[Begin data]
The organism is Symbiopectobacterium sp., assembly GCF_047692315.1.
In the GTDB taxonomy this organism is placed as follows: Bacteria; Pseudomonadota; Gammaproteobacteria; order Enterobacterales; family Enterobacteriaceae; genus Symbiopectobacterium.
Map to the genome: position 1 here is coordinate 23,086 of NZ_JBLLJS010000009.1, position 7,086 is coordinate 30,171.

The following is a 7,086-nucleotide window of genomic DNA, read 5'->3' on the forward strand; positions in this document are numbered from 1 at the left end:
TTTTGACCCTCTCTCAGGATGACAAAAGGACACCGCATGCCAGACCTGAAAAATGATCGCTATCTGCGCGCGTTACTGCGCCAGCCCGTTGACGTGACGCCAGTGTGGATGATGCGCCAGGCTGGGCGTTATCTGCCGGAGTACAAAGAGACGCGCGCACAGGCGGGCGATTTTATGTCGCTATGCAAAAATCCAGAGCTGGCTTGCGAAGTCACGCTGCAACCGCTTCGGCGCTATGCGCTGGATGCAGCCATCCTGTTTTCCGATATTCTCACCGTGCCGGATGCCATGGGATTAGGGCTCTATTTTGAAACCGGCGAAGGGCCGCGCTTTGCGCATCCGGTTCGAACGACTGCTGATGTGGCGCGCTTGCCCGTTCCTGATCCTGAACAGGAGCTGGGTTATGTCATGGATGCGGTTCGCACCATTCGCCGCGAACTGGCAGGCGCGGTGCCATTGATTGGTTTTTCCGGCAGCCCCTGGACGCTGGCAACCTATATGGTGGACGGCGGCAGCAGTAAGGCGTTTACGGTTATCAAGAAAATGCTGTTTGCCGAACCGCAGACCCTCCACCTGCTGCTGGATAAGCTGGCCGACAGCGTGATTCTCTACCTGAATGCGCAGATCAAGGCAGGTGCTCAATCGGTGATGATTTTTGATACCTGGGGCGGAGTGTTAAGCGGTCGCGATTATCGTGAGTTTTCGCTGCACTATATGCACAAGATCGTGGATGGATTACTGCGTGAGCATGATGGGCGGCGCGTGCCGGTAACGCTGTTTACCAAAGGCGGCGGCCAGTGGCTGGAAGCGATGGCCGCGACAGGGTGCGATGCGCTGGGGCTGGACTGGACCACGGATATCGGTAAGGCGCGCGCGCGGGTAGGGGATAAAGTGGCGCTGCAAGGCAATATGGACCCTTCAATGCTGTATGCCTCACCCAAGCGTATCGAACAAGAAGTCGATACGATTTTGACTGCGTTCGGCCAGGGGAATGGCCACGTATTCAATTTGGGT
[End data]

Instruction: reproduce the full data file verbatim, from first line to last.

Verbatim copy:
The organism is Symbiopectobacterium sp., assembly GCF_047692315.1.
In the GTDB taxonomy this organism is placed as follows: Bacteria; Pseudomonadota; Gammaproteobacteria; order Enterobacterales; family Enterobacteriaceae; genus Symbiopectobacterium.
Map to the genome: position 1 here is coordinate 23,086 of NZ_JBLLJS010000009.1, position 7,086 is coordinate 30,171.

The following is a 7,086-nucleotide window of genomic DNA, read 5'->3' on the forward strand; positions in this document are numbered from 1 at the left end:
TTTTGACCCTCTCTCAGGATGACAAAAGGACACCGCATGCCAGACCTGAAAAATGATCGCTATCTGCGCGCGTTACTGCGCCAGCCCGTTGACGTGACGCCAGTGTGGATGATGCGCCAGGCTGGGCGTTATCTGCCGGAGTACAAAGAGACGCGCGCACAGGCGGGCGATTTTATGTCGCTATGCAAAAATCCAGAGCTGGCTTGCGAAGTCACGCTGCAACCGCTTCGGCGCTATGCGCTGGATGCAGCCATCCTGTTTTCCGATATTCTCACCGTGCCGGATGCCATGGGATTAGGGCTCTATTTTGAAACCGGCGAAGGGCCGCGCTTTGCGCATCCGGTTCGAACGACTGCTGATGTGGCGCGCTTGCCCGTTCCTGATCCTGAACAGGAGCTGGGTTATGTCATGGATGCGGTTCGCACCATTCGCCGCGAACTGGCAGGCGCGGTGCCATTGATTGGTTTTTCCGGCAGCCCCTGGACGCTGGCAACCTATATGGTGGACGGCGGCAGCAGTAAGGCGTTTACGGTTATCAAGAAAATGCTGTTTGCCGAACCGCAGACCCTCCACCTGCTGCTGGATAAGCTGGCCGACAGCGTGATTCTCTACCTGAATGCGCAGATCAAGGCAGGTGCTCAATCGGTGATGATTTTTGATACCTGGGGCGGAGTGTTAAGCGGTCGCGATTATCGTGAGTTTTCGCTGCACTATATGCACAAGATCGTGGATGGATTACTGCGTGAGCATGATGGGCGGCGCGTGCCGGTAACGCTGTTTACCAAAGGCGGCGGCCAGTGGCTGGAAGCGATGGCCGCGACAGGGTGCGATGCGCTGGGGCTGGACTGGACCACGGATATCGGTAAGGCGCGCGCGCGGGTAGGGGATAAAGTGGCGCTGCAAGGCAATATGGACCCTTCAATGCTGTATGCCTCACCCAAGCGTATCGAACAAGAAGTCGATACGATTTTGACTGCGTTCGGCCAGGGGAATGGCCACGTATTCAATTTGGGT